Geoffrey Kabaservice, Rule and Ruin: The Downfall of Moderation and the Destruction of the Republican Party, From Eisenhower to the Tea Party (New York: Oxford University Press, 2012), 504 pp., $29.95.
FIRST, A few of the players: On one side of the great divide within the Republican Party of the 1960s and 1970s, as author Geoffrey Kabaservice tells it, were the “moderates,” many of them cut from the same expensive cloth, waspishly good-looking and well-mannered. There was William Scranton, “slim and handsome, and projecting a Kennedyesque image of charm, cool, urbanity, and elegance.” Add men such as Nelson Rockefeller and George Romney. And there was John Lindsay, “one of the best-looking politicians ever to mount the hustings: six feet three inches tall, with chiseled features, blue eyes, and wavy blond hair.” Leave aside one critic’s observation that there seemed to be nothing at all behind those China-blue eyes. These were the good guys.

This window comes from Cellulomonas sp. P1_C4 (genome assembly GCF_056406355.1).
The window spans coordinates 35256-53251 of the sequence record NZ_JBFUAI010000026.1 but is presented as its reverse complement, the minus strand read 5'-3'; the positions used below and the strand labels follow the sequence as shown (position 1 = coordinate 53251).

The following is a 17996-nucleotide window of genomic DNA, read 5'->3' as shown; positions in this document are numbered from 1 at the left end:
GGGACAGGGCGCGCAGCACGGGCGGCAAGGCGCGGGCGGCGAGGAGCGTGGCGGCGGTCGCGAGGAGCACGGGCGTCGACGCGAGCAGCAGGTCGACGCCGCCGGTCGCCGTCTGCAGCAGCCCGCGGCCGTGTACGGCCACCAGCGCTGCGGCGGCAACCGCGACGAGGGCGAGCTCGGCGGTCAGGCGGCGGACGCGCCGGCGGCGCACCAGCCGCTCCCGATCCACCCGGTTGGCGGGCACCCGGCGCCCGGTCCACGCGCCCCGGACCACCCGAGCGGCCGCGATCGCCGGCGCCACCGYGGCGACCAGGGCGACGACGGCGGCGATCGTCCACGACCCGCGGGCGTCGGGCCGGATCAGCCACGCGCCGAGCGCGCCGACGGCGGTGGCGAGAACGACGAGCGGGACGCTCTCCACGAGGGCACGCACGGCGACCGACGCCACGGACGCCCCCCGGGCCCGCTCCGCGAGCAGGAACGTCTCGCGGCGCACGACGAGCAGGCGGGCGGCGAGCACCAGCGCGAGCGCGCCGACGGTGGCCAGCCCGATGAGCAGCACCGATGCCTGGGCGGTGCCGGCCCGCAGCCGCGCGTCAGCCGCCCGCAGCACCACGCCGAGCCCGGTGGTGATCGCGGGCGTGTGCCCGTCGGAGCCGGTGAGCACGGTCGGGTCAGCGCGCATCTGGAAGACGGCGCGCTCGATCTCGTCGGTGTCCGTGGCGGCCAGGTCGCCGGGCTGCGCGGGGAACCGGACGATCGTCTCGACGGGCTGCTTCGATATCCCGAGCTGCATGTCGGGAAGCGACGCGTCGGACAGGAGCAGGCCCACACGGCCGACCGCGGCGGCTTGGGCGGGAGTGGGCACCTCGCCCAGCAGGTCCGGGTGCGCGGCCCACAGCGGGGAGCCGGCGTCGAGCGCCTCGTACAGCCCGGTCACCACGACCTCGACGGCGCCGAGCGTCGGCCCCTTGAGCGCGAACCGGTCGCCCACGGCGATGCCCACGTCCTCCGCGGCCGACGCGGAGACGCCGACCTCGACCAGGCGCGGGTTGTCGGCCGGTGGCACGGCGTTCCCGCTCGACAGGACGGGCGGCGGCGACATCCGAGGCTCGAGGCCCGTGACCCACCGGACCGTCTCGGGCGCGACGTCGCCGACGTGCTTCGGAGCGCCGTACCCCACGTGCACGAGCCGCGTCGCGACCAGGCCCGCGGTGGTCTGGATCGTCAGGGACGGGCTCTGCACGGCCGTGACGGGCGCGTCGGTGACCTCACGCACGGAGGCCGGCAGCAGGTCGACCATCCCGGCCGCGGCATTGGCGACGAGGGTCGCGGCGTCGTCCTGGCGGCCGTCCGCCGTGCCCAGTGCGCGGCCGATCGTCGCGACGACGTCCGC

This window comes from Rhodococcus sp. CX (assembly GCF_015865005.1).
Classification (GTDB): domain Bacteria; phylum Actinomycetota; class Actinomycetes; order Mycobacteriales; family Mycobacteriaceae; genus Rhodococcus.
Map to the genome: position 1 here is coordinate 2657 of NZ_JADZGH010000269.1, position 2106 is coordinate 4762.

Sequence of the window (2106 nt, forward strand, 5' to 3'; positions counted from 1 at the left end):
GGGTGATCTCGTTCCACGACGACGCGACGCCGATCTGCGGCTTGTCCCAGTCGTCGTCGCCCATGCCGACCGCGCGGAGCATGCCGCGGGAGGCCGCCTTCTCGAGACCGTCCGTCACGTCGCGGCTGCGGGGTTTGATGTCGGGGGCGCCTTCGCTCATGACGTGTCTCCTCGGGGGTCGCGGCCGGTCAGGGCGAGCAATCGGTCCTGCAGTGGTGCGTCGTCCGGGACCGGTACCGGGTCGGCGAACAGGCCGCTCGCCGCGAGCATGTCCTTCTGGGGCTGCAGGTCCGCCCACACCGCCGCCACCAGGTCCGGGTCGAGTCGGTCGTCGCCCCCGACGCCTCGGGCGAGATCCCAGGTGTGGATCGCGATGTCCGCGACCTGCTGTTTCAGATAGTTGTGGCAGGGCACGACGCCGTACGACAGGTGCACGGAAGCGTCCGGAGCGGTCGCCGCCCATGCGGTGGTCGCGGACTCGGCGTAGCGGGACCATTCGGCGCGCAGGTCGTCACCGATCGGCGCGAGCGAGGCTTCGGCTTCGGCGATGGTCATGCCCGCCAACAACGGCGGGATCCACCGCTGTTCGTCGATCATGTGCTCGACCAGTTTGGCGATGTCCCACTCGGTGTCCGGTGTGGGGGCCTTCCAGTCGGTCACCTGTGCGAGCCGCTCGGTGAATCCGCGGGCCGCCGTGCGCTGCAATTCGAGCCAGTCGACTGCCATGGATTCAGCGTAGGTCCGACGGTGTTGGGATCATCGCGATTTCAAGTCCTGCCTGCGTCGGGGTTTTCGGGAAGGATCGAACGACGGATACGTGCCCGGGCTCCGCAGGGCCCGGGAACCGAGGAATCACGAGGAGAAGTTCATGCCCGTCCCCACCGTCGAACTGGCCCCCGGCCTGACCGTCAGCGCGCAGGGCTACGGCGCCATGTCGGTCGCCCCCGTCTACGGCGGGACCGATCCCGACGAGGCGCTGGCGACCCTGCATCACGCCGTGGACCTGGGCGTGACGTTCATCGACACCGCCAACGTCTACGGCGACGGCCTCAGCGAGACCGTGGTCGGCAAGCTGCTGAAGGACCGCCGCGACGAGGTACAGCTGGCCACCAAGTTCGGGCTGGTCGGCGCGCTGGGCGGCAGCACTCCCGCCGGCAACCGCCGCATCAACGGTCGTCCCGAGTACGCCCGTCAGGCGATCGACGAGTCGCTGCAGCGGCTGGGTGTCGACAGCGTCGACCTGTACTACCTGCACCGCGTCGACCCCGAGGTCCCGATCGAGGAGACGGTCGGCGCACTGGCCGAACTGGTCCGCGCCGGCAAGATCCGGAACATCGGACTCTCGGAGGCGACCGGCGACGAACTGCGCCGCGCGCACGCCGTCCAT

On the other side were the conservatives, among them Barry Goldwater, William F. Buckley Jr. (although the author does frequently attempt to enlist Buckley on the good-guy side), William Rusher, Clif White and George Gilder, who left the good guys for the bad. And, of course, there’s Richard Nixon, whose occasional forays into liberal territory, says Kabaservice (in a chapter called “Darkness Drops”), “reflected pragmatism, opportunism, or even cynicism.” These were the bad guys.